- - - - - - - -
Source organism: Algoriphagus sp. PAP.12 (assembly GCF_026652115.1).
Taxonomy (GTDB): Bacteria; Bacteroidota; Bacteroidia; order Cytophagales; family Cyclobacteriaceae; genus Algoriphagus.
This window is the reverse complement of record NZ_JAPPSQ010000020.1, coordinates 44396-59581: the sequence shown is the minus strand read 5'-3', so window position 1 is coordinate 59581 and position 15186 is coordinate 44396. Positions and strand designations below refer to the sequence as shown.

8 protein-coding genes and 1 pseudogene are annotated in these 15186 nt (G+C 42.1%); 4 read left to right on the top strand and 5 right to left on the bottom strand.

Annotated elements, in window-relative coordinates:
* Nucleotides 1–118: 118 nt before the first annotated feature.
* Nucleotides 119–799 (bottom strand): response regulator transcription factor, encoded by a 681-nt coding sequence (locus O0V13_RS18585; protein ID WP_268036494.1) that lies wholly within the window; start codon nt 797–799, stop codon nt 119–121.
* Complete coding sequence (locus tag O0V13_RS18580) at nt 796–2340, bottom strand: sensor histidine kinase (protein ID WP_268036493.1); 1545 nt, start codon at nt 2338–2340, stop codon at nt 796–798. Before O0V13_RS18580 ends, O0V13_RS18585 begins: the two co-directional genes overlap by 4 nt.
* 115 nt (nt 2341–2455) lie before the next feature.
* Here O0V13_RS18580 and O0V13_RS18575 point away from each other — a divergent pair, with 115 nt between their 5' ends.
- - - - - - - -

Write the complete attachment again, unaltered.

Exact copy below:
Source organism: Algoriphagus sp. PAP.12 (assembly GCF_026652115.1).
Taxonomy (GTDB): Bacteria; Bacteroidota; Bacteroidia; order Cytophagales; family Cyclobacteriaceae; genus Algoriphagus.
This window is the reverse complement of record NZ_JAPPSQ010000020.1, coordinates 44396-59581: the sequence shown is the minus strand read 5'-3', so window position 1 is coordinate 59581 and position 15186 is coordinate 44396. Positions and strand designations below refer to the sequence as shown.

8 protein-coding genes and 1 pseudogene are annotated in these 15186 nt (G+C 42.1%); 4 read left to right on the top strand and 5 right to left on the bottom strand.

Annotated elements, in window-relative coordinates:
* Nucleotides 1–118: 118 nt before the first annotated feature.
* Nucleotides 119–799 (bottom strand): response regulator transcription factor, encoded by a 681-nt coding sequence (locus O0V13_RS18585; protein ID WP_268036494.1) that lies wholly within the window; start codon nt 797–799, stop codon nt 119–121.
* Complete coding sequence (locus tag O0V13_RS18580) at nt 796–2340, bottom strand: sensor histidine kinase (protein ID WP_268036493.1); 1545 nt, start codon at nt 2338–2340, stop codon at nt 796–798. Before O0V13_RS18580 ends, O0V13_RS18585 begins: the two co-directional genes overlap by 4 nt.
* 115 nt (nt 2341–2455) lie before the next feature.
* Here O0V13_RS18580 and O0V13_RS18575 point away from each other — a divergent pair, with 115 nt between their 5' ends.